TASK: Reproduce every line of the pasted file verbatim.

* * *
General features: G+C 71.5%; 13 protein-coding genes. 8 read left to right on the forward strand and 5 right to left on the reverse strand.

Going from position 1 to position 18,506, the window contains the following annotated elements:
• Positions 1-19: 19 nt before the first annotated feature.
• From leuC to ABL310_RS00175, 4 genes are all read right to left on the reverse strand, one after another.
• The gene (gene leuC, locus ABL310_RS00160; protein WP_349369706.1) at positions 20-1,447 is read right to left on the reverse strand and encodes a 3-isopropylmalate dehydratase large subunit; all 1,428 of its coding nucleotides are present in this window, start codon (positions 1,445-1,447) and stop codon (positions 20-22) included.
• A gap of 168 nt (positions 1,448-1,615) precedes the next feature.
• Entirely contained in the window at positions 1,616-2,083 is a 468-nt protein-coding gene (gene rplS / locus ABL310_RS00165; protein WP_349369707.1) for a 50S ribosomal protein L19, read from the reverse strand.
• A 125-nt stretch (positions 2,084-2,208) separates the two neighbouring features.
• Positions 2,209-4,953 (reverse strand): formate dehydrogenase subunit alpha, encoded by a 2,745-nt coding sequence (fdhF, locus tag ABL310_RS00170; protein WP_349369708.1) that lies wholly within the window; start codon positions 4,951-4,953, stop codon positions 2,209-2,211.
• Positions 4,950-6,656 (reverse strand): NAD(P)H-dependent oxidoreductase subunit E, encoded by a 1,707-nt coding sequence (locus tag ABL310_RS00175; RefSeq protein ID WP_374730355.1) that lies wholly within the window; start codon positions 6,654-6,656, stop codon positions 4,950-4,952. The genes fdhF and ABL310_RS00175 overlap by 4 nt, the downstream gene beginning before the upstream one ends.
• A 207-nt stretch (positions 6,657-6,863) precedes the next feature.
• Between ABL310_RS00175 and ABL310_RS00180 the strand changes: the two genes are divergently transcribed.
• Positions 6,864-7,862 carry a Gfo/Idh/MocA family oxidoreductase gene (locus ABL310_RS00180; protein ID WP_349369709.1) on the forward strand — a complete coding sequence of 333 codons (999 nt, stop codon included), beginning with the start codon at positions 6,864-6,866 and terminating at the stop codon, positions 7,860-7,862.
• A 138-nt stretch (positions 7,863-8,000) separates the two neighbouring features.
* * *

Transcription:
General features: G+C 71.5%; 13 protein-coding genes. 8 read left to right on the forward strand and 5 right to left on the reverse strand.

Going from position 1 to position 18,506, the window contains the following annotated elements:
• Positions 1-19: 19 nt before the first annotated feature.
• From leuC to ABL310_RS00175, 4 genes are all read right to left on the reverse strand, one after another.
• The gene (gene leuC, locus ABL310_RS00160; protein WP_349369706.1) at positions 20-1,447 is read right to left on the reverse strand and encodes a 3-isopropylmalate dehydratase large subunit; all 1,428 of its coding nucleotides are present in this window, start codon (positions 1,445-1,447) and stop codon (positions 20-22) included.
• A gap of 168 nt (positions 1,448-1,615) precedes the next feature.
• Entirely contained in the window at positions 1,616-2,083 is a 468-nt protein-coding gene (gene rplS / locus ABL310_RS00165; protein WP_349369707.1) for a 50S ribosomal protein L19, read from the reverse strand.
• A 125-nt stretch (positions 2,084-2,208) separates the two neighbouring features.
• Positions 2,209-4,953 (reverse strand): formate dehydrogenase subunit alpha, encoded by a 2,745-nt coding sequence (fdhF, locus tag ABL310_RS00170; protein WP_349369708.1) that lies wholly within the window; start codon positions 4,951-4,953, stop codon positions 2,209-2,211.
• Positions 4,950-6,656 (reverse strand): NAD(P)H-dependent oxidoreductase subunit E, encoded by a 1,707-nt coding sequence (locus tag ABL310_RS00175; RefSeq protein ID WP_374730355.1) that lies wholly within the window; start codon positions 6,654-6,656, stop codon positions 4,950-4,952. The genes fdhF and ABL310_RS00175 overlap by 4 nt, the downstream gene beginning before the upstream one ends.
• A 207-nt stretch (positions 6,657-6,863) precedes the next feature.
• Between ABL310_RS00175 and ABL310_RS00180 the strand changes: the two genes are divergently transcribed.
• Positions 6,864-7,862 carry a Gfo/Idh/MocA family oxidoreductase gene (locus ABL310_RS00180; protein ID WP_349369709.1) on the forward strand — a complete coding sequence of 333 codons (999 nt, stop codon included), beginning with the start codon at positions 6,864-6,866 and terminating at the stop codon, positions 7,860-7,862.
• A 138-nt stretch (positions 7,863-8,000) separates the two neighbouring features.